In 1631, the heartbroken Moghul Emperor, Shah Jahan, ordered the construction of a monument of unsurpassed splendour and majesty in memory of his beloved wife. Theirs was an extraordinary story of passionate love: although almost constantly pregnant - she bore him fourteen children - Mumtaz Mahal followed her husband on every military campaign.But then Mumtaz died in childbirth. Blinded by grief, Shah Jahan created an exquisite and extravagant memorial for her on the banks of the river Jumna. The Taj Mahal took twenty years to build and depleted the Moghul treasuries.But Shah Jahan was to pay a greater price for his obsession. He ended his days imprisoned by his own son in Agra Fort, gazing across the river at the monument to his love. The building of the Taj Mahal had set brother against brother and son against father in a savage conflict that pushed the seventeenth century's most powerful empire into irreversible decline.
The Prestons' delightful and definitive book tells the monument's full, extraordinary story, not only of the vast undertaking of the building itself, but also the operatic sweep of the dynastic and romantic convulsions behind the project . . . Combines tremendous scholarship with a host of cracking stories well told.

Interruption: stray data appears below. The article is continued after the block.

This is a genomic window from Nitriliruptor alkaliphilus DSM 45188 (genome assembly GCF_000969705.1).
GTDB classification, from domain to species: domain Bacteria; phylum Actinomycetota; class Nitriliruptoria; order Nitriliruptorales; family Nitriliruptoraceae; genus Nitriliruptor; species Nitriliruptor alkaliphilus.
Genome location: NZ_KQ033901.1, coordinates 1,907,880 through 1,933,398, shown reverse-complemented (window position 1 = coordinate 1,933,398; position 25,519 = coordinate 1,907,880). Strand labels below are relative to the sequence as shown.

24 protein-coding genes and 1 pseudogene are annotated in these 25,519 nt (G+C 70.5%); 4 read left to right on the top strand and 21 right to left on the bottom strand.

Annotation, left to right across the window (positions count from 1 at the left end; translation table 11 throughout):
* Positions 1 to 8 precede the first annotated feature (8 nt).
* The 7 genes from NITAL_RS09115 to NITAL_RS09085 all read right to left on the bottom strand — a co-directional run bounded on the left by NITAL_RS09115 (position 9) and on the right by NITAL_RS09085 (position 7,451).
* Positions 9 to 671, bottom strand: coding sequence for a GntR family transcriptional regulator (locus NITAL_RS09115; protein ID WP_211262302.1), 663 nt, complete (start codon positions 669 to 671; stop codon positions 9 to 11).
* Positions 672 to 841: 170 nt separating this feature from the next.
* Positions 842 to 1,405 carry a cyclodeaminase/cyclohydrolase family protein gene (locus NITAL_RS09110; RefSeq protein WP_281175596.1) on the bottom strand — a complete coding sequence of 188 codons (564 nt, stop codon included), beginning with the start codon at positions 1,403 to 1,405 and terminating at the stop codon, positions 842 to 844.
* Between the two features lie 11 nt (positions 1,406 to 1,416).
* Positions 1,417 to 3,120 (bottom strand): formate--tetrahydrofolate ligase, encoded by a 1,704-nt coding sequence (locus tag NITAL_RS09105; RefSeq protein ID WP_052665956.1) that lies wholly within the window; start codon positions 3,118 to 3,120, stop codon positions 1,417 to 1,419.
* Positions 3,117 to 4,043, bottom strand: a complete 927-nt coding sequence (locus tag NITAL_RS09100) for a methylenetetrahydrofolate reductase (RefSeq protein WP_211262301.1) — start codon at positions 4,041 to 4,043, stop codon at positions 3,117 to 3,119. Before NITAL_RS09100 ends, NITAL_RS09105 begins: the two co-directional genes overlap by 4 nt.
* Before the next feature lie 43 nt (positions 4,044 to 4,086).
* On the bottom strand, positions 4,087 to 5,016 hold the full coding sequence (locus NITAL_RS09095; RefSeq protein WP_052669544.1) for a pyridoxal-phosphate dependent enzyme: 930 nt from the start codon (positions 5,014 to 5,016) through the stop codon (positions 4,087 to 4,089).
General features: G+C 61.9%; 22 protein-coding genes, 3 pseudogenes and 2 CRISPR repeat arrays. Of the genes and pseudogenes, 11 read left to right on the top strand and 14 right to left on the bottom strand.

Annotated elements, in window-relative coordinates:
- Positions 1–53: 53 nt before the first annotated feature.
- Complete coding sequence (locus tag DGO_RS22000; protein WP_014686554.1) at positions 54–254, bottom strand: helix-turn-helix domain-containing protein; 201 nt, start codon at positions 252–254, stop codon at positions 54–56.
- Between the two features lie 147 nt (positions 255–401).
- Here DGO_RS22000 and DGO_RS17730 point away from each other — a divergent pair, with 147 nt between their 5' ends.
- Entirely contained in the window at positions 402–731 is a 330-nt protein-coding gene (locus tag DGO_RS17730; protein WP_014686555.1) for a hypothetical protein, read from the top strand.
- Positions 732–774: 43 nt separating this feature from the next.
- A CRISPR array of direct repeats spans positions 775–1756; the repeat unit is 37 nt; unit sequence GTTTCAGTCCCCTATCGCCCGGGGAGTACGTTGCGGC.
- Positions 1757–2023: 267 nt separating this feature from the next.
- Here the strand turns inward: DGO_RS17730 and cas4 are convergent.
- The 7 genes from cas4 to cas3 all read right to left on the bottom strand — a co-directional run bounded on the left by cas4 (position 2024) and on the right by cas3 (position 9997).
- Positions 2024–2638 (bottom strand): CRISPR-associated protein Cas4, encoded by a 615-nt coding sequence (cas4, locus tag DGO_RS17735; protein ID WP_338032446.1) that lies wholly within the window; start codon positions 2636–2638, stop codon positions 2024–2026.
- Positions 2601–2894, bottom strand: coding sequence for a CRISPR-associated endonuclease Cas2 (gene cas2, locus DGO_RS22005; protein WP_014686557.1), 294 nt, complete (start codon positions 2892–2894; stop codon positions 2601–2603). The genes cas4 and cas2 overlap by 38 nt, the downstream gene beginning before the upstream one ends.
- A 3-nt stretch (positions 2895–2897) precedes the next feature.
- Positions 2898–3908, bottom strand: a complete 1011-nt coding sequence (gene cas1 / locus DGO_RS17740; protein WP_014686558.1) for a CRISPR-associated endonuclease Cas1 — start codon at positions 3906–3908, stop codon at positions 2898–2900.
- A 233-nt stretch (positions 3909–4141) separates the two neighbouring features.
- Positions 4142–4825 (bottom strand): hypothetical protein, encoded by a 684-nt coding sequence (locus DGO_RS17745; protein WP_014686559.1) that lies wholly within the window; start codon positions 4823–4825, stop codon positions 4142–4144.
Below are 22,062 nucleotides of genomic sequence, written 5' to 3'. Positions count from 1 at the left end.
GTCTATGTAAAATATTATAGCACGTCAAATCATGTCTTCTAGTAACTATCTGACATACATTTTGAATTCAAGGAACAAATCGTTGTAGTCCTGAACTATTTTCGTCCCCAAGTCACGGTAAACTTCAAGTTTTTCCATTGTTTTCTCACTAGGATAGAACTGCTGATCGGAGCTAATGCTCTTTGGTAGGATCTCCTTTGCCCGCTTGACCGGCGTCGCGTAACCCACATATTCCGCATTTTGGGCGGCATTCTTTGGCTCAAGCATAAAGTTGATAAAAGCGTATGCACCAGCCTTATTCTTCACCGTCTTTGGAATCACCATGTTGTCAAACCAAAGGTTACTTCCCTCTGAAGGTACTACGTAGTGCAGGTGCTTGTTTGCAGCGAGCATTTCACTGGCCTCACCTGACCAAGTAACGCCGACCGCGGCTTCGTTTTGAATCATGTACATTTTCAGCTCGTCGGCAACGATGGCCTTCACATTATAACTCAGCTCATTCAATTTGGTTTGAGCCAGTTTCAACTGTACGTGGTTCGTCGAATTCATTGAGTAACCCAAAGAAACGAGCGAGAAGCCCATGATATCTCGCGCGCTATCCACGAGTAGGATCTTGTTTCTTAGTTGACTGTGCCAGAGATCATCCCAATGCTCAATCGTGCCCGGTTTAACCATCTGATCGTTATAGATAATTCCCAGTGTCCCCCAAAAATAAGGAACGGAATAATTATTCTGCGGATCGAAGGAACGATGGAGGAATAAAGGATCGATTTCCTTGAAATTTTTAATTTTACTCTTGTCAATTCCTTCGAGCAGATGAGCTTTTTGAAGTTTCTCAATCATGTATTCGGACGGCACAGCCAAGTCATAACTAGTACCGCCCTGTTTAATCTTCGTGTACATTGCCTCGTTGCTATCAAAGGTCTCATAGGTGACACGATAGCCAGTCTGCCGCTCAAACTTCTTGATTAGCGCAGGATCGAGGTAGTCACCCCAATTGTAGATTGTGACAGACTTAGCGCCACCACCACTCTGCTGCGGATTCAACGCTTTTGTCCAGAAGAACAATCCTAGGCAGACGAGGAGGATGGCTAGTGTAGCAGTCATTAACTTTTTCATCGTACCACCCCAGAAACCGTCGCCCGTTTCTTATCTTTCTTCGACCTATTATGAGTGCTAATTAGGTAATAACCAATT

The Prestons' richly patterned chintz of a book also delivers a romantic account of the Mughal empire as a whole.
A hugely entertaining book packed with information, often irrelevant but still fascinating, about the Mughal emperors of India and in particular Shah Jahan, who built the Taj Mahal.
An enthralling history of extraordinary kings and their peerlessly cultured and opulent lives . . . truly unforgettable.
A highly readable potted history of the Moghul empire that produced this extraordinary building...thorougly enjoyable.